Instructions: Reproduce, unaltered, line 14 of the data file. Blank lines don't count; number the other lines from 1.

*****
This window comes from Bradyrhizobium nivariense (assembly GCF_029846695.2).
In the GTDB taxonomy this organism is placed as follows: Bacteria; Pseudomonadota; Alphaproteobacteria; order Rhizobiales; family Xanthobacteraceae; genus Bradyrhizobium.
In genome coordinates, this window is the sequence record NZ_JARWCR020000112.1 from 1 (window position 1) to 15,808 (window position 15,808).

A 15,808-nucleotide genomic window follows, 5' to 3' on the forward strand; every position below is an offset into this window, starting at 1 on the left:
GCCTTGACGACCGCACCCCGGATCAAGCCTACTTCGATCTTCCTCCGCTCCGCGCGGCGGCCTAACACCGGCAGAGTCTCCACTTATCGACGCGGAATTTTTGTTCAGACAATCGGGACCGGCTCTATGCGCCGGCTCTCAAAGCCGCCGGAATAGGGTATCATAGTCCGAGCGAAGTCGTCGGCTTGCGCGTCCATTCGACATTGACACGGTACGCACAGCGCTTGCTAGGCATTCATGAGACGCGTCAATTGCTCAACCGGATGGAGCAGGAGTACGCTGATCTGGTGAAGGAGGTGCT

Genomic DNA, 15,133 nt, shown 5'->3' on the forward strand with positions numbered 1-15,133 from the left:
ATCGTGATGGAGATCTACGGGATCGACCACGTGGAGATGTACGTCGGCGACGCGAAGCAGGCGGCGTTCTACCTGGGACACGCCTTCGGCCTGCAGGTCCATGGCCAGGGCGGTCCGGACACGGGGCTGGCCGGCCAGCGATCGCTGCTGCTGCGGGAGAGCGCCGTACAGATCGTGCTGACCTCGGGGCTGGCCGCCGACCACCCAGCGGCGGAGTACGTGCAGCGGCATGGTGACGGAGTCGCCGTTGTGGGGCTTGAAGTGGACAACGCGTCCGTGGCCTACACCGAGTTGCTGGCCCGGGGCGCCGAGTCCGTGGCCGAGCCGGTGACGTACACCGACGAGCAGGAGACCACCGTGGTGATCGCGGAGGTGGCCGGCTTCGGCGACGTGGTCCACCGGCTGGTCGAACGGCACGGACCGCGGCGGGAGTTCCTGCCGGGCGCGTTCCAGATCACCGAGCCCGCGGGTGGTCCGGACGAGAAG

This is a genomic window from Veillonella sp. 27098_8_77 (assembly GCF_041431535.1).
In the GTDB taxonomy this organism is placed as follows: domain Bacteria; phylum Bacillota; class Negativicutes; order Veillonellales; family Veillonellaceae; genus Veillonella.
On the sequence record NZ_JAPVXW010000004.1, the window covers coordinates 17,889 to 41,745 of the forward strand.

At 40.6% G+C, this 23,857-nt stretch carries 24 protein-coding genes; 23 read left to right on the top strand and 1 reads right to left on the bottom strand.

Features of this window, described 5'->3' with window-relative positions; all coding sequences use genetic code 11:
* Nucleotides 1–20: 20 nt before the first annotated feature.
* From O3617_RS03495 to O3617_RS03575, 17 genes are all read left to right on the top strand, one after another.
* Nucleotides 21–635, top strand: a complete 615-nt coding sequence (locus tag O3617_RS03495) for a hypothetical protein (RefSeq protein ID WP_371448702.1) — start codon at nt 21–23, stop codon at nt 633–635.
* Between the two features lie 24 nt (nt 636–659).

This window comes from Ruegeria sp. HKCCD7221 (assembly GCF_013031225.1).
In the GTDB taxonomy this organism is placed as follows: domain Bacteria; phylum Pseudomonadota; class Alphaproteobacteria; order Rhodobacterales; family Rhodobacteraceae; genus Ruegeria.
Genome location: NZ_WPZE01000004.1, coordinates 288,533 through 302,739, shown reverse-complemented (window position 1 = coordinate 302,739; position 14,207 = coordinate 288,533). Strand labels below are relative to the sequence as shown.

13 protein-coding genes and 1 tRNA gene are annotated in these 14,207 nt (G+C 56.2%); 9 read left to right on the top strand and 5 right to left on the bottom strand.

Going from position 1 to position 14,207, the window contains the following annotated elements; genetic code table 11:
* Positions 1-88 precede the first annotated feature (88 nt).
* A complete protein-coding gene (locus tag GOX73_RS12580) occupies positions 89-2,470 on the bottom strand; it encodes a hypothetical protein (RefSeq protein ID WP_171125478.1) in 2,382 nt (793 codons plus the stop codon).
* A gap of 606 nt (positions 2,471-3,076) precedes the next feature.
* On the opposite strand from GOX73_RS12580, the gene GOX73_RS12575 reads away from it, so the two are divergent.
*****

* From O3617_RS03495 to O3617_RS03575, 17 genes are all read left to right on the top strand, one after another.